Book Review: And She Was by Jessica Verdi

And She Was
Jessica Verdi
Point, April 2018
ISBN: 978-1-338-15053-7
Hardcover

All teens experience tension between themselves and their parents. Many feel frustrated at times by parental evasiveness or refusal to answer questions about family secrets. For Dara, the tension revolves primarily around her mother’s refusal/reluctance to support her blossoming tennis career. Sure, money is an issue in a single parent home, but Dara’s looked at college and that route doesn’t look promising. Tennis does. When an opportunity to play and earn ranking points in a Canadian tournament comes up, she doubles down on her request for her birth certificate, a document Mellie, her mom, has been continually evasive about.

Dara’s growing frustration peaks while Mom is at work and she enters her mother’s bedroom to seek out the document. Under her mother’s bed she discovers a box. There are two prescription bottles as well as photos of people she doesn’t know. After looking up the two medications, she’s even more puzzled because one is a testosterone blocker, the other an estrogen supplement. She’s stunned by the names listed as parents on her birth certificate stashed under the photos. Neither is familiar and her last name on the certificate is not the one she’s grown up with.

Shock becomes extreme anger and when Mom returns, Dara explodes. What her mother tells her is pretty hard for her to wrap her head around. Mom is her biological father who transitioned after Dara’s mother was killed by a drunk driver. When Dara starts pushing for answers about who her grandparents are and why she’s never met them, Mom’s answers don’t really satisfy her. Still enraged and wounded by what she perceives as Mellie’s selfishness for not being honest, as well as hurting because she suspects her deceased real mom’s parents might have subsidized her hoped for tennis career, Dara packs up her stuff and strong arms her best friend Sam into going on a search for the elusive grandparents.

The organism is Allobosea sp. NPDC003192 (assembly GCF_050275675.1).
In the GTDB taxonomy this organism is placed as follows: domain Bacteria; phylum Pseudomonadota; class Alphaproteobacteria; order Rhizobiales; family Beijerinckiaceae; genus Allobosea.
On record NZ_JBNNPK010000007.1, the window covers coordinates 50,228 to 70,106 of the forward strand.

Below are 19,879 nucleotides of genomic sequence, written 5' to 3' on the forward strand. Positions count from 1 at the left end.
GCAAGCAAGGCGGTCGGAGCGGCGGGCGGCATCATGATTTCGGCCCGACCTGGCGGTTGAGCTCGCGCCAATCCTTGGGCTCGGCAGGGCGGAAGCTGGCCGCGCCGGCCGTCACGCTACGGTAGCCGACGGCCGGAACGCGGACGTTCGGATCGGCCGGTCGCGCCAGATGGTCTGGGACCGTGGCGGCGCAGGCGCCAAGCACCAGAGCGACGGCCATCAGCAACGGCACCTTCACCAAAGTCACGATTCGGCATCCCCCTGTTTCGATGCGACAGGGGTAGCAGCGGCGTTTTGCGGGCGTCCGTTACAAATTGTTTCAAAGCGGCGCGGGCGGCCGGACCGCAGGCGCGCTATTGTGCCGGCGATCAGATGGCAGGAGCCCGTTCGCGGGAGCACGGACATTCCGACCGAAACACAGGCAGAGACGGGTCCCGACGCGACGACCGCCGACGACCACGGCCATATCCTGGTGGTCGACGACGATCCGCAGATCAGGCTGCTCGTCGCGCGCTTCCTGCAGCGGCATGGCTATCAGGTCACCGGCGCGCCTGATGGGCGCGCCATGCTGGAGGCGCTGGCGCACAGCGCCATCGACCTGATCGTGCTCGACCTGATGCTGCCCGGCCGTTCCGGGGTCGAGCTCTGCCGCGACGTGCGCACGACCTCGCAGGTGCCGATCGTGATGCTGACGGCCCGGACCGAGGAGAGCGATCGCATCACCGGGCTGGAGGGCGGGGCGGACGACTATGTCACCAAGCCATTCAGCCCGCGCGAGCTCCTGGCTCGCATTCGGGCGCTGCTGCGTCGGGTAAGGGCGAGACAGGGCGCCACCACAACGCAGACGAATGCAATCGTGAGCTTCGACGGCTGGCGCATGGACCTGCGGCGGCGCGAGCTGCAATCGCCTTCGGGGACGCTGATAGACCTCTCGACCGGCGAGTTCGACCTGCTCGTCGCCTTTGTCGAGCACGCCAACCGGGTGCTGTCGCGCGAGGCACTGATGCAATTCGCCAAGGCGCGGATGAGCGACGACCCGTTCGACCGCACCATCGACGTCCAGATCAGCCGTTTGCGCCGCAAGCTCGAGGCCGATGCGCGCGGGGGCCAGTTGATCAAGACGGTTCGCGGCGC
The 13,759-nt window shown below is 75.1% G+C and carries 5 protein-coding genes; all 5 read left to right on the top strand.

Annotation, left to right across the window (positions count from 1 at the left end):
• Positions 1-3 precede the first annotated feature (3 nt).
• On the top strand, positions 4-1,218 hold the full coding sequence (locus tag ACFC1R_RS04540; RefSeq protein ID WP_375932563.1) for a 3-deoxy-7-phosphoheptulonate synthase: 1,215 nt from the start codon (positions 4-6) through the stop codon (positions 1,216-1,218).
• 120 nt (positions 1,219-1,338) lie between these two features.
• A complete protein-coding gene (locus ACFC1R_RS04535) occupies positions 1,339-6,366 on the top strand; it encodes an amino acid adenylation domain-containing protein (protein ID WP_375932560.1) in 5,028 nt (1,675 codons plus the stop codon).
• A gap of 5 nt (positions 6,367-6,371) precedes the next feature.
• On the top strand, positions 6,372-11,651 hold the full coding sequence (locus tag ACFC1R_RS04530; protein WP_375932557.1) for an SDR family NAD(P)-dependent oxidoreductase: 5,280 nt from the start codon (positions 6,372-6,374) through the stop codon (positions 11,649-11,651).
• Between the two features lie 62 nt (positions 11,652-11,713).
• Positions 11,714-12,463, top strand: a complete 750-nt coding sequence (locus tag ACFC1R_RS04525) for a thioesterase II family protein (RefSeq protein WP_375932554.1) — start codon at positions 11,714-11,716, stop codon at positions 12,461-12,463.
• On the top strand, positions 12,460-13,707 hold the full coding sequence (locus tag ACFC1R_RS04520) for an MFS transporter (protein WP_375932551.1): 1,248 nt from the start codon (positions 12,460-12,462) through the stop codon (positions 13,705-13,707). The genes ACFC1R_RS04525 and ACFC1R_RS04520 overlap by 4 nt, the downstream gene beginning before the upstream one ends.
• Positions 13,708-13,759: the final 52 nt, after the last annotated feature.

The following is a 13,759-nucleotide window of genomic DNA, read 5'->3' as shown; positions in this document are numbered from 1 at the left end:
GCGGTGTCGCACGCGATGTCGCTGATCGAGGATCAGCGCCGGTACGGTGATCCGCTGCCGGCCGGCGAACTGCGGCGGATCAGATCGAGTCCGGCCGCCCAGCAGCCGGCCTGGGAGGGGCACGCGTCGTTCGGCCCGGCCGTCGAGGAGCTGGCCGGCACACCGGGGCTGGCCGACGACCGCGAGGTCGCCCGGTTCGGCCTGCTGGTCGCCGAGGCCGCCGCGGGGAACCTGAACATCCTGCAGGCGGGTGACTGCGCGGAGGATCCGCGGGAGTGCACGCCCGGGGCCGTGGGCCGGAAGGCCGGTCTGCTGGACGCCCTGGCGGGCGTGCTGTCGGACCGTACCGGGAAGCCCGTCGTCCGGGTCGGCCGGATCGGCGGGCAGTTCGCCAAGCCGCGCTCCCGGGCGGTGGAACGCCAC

What ensues is an excellent look at not only how hope can blind us when we’re desperate, but an enlightening and very carefully drawn look at the struggles and processes a transgender person goes through. Jessica Verdi chose to reveal Mellie’s story through emails to Dara while she and Sam are on the road. It’s extremely effective. In addition, the search, and the realizations Dara and Sam come to as they follow lead after lead, help readers to see the other side of the story.

What Dara discovers, how she comes to understand not only Mellie, but her own part in the family drama and her wake up call regarding how she’s treated Sam and what her feelings for him really are, make this a dandy story. I highly suggest it for anyone who wants to understand what challenges someone who is transgender must face as well as anyone who simply wants to read an excellent story.

Reviewed by John R. Clark, MLIS, July 2018.

Advertisements

Book Review: His Right Hand by Mette Ivie Harrison

His Right HandHis Right Hand
A Linda Wallheim Mystery Set in Mormon Utah #2
Mette Ivie Harrison
Soho Press, December 2015
ISBN: 978-1-61695-610-3
Hardcover